Opponents of common sense gun control also use one of their favorite sayings when debating this combustible subject matter; they will claim that “guns don’t kill people,” but rather, “It is people who kill people.” And while it’s safe to say none of us has ever heard a nightly news story about an AK-47 walking down Main Street by itself randomly shooting folks, it is equally likely that the news has never reported on an individual going on a murderous rampage where the weapon of choice was an X-Box console or an Oliver Stone DVD. Because certain firearms can fire so many rounds in such a short time – through the use of ammunition magazines that carry dozens of rounds – it allows these madmen an easier, more effective way to carry out their crimes. Yes, an individual can commit unspeakable evil with a knife or other type of non-firearm, but the automatic weapon allows for a lethal efficiency that most knives, hammers, Chinese stars, or plastic bags cannot.
“What about cars?” Gun control opponents point out that every year thousands of Americans die in auto accidents. “Why not focus your regulations there?” Fortunately, for us, the government has. Over the last half-century, the U.S. government has increased the level of safety when it comes to automobiles. From improving our nation’s roadways to enforcing the now mandatory installation of lap and shoulder safety belts in all vehicles manufactured in the U.S., successful efforts have been made to protect both drivers and passengers; and yet we don’t hear too many Americans clamoring about their driving rights being jeopardized. It seems that most Americans have “evolved” when it comes to safety behind the wheel. Would it honestly be so controversial to apply this mindset to guns?
Finally, opponents of sensible gun control laws argue that further regulation only punishes the law-abiding citizen, and that criminals will still be able to get their hands on firearms of all kinds. Not if certain types of automatic weapons were completely off the market – across the board. If gun manufacturers would simply put an end to making some of the weapons that are mentioned above, then no new ones would fall into the wrong hands. And the models out there could slowly be removed from the market (save for those registered in private collections). As for law-abiding citizens, well here’s a little inconvenient truth to remember: a lot of these mass-murderers were law-abiding citizens before they decided that life was too much for them. Not every mass shooting is done by some masked man clad in black and running through the streets cackling like The Joker. These terrible crimes, as well as thousands of hand-gun related shootings, occur when a so-called law-abiding citizen snaps over losing his job, or when he believes his taxes are higher than what he thinks fair, or when his favorite football team suffers a shellacking on a Sunday afternoon.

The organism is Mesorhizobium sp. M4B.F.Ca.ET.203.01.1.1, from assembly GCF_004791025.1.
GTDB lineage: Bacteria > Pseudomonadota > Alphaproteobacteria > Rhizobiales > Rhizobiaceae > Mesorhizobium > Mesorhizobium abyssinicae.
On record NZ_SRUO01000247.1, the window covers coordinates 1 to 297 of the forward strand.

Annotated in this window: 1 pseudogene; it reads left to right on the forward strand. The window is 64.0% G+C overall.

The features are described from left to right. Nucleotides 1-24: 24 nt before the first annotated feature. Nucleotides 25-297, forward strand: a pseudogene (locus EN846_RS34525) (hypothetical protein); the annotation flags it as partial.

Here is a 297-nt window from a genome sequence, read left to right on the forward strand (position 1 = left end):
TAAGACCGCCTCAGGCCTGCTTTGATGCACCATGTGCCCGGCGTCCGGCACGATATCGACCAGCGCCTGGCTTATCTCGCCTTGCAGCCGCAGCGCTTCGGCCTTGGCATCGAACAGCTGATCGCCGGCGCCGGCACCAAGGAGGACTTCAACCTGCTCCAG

If our nation can mature on this particular subject, then surely we as a society can begin to take real steps toward keeping more Americans safer when it comes to both the attaining and usage of firearms. Yet for many opponents, evolving on gun rights is as terrifying for them as the idea of a full, tyrannical governmental takeover (where the only thing between Freedom and Communism is a forty-round clip). And speaking of make-believe, how is it that a very outspoken minority – who at times vocalizes an unsettling amount of paranoia about The Government – is retaining control of the majority of power and “say-so” in D.C. when it comes to suppressing gun-control and the safety and peace-of-mind of the vast majority of Americans? Why do our elected politicians ignore the facts, the will of the people, and piles of bodies in favor of the gun-manufacturing and NRA lobbies? Is K Street that much more valuable than American children?
None of the facts stated above are new, and a good argument can be made that this entire piece brings no new data or viewpoints to the gun-control debate – but that’s the point. There are already enough facts to justify real action. There is already an abundance of American support for more basic common-sense laws when it comes to gun-control. And yet, still nothing is done by our so-called leaders and inevitably the press fades away from this subject until the next school massacre; when it once-again becomes fashionable to cover the loss of American lives due to the irrational needs of a powerful few. It seems the only thing being “well regulated” is the effort to protect our citizens from the more extreme aspects of our gun culture.
Our Constitutional rights are extremely important. I’m not for sacrificing all of our freedoms in the name of governmental protectionism. But when decade upon decade continues to reveal our penchant for firearm-related violence, it is time to argue less and take stronger, more decisive steps toward protecting ourselves and each other. So far, the talk has been tragically cheap (though not as cheap as a box of bullets). The 2nd Amendment is an important part of who we are as a nation, but it is no more important than the amendments that call for a freedom of the press or for a right to a fair and speedy trial. Far too many innocent Americans have died because an incredibly stubborn and vocal minority are unwilling to meet somewhere in the middle on gun control. The U.S. Constitution was co-written by Franklin, Hamilton, and Madison – not by Beretta, Smith, and Wesson. Tragically, within these past fifty years, it has become increasingly difficult to remember that.
I read the post and, as expected, agree with almost all of it. From a grammar and punctuation perspective, however, the 2nd Amendment is a heinously written, egregious piece of claptrap. It makes absolutely no sense. What's with all the commas? It's the only Amendment that leaves even the slightest room for ambiguity, let alone the gaping hole through which you could drive a team of fine steeds. Let's take a look, shall we?
“A well regulated Militia, being necessary to the security of a free State, the right of the people to keep and bear Arms, shall not be infringed.”
Possible (and most obvious) edit #1: "The right of the people to keep and bear arms shall not be infringed."
Possible edit #2: “WITH a well regulated Militia being necessary to the security of a free State, the right of the people to keep and bear Arms shall not be infringed.”
Possible edit #3: "Y'all feel free to blow the &^$# out of each other with all the guns y'all can get yer pasty, wig powder-coated mitts on."
Otherwise, again, I concur.
Excellent point. There's quite a bit of ambiguity; what number of "the people" exactly constitutes a Militia? I've got five words from the grave of Moses to clarify that whole mess with Possible edit #4: "FROM MY COLD DEAD HANDS!!!"